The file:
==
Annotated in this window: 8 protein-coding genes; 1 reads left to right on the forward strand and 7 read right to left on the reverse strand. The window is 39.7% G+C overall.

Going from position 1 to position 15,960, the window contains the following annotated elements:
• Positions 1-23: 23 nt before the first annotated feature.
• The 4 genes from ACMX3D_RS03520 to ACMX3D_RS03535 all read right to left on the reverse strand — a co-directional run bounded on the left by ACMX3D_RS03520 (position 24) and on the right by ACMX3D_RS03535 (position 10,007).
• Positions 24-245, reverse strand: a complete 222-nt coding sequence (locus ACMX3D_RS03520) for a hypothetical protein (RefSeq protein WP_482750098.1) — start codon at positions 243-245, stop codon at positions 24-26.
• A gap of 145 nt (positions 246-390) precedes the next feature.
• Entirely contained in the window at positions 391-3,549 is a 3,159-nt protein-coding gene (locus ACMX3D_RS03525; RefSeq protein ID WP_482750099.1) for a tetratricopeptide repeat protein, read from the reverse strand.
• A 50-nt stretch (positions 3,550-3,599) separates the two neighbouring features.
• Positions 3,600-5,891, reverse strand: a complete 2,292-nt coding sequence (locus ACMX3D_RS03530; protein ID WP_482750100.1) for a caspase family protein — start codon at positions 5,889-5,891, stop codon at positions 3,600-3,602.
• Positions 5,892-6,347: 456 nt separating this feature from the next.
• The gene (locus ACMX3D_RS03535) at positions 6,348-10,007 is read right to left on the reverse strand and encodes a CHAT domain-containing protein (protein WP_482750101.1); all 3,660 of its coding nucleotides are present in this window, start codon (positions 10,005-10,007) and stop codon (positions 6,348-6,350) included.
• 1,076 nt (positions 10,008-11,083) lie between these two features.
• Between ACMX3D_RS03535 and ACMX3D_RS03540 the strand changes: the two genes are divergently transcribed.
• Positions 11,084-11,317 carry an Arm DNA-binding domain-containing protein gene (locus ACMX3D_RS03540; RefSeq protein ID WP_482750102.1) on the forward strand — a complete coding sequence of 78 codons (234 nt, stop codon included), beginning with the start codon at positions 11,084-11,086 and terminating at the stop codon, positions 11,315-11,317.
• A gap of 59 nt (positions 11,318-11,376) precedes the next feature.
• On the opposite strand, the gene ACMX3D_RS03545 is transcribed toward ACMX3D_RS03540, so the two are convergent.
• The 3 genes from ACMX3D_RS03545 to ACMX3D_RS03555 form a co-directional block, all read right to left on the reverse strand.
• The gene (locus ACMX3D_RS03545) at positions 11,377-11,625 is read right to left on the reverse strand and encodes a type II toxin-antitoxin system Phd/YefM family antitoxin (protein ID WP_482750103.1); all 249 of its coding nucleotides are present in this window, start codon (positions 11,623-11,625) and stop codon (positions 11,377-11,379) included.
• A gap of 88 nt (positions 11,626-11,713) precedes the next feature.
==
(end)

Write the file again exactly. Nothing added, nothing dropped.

Annotated in this window: 8 protein-coding genes; 1 reads left to right on the forward strand and 7 read right to left on the reverse strand. The window is 39.7% G+C overall.

Going from position 1 to position 15,960, the window contains the following annotated elements:
• Positions 1-23: 23 nt before the first annotated feature.
• The 4 genes from ACMX3D_RS03520 to ACMX3D_RS03535 all read right to left on the reverse strand — a co-directional run bounded on the left by ACMX3D_RS03520 (position 24) and on the right by ACMX3D_RS03535 (position 10,007).
• Positions 24-245, reverse strand: a complete 222-nt coding sequence (locus ACMX3D_RS03520) for a hypothetical protein (RefSeq protein WP_482750098.1) — start codon at positions 243-245, stop codon at positions 24-26.
• A gap of 145 nt (positions 246-390) precedes the next feature.
• Entirely contained in the window at positions 391-3,549 is a 3,159-nt protein-coding gene (locus ACMX3D_RS03525; RefSeq protein ID WP_482750099.1) for a tetratricopeptide repeat protein, read from the reverse strand.
• A 50-nt stretch (positions 3,550-3,599) separates the two neighbouring features.
• Positions 3,600-5,891, reverse strand: a complete 2,292-nt coding sequence (locus ACMX3D_RS03530; protein ID WP_482750100.1) for a caspase family protein — start codon at positions 5,889-5,891, stop codon at positions 3,600-3,602.
• Positions 5,892-6,347: 456 nt separating this feature from the next.
• The gene (locus ACMX3D_RS03535) at positions 6,348-10,007 is read right to left on the reverse strand and encodes a CHAT domain-containing protein (protein WP_482750101.1); all 3,660 of its coding nucleotides are present in this window, start codon (positions 10,005-10,007) and stop codon (positions 6,348-6,350) included.
• 1,076 nt (positions 10,008-11,083) lie between these two features.
• Between ACMX3D_RS03535 and ACMX3D_RS03540 the strand changes: the two genes are divergently transcribed.
• Positions 11,084-11,317 carry an Arm DNA-binding domain-containing protein gene (locus ACMX3D_RS03540; RefSeq protein ID WP_482750102.1) on the forward strand — a complete coding sequence of 78 codons (234 nt, stop codon included), beginning with the start codon at positions 11,084-11,086 and terminating at the stop codon, positions 11,315-11,317.
• A gap of 59 nt (positions 11,318-11,376) precedes the next feature.
• On the opposite strand, the gene ACMX3D_RS03545 is transcribed toward ACMX3D_RS03540, so the two are convergent.
• The 3 genes from ACMX3D_RS03545 to ACMX3D_RS03555 form a co-directional block, all read right to left on the reverse strand.
• The gene (locus ACMX3D_RS03545) at positions 11,377-11,625 is read right to left on the reverse strand and encodes a type II toxin-antitoxin system Phd/YefM family antitoxin (protein ID WP_482750103.1); all 249 of its coding nucleotides are present in this window, start codon (positions 11,623-11,625) and stop codon (positions 11,377-11,379) included.
• A gap of 88 nt (positions 11,626-11,713) precedes the next feature.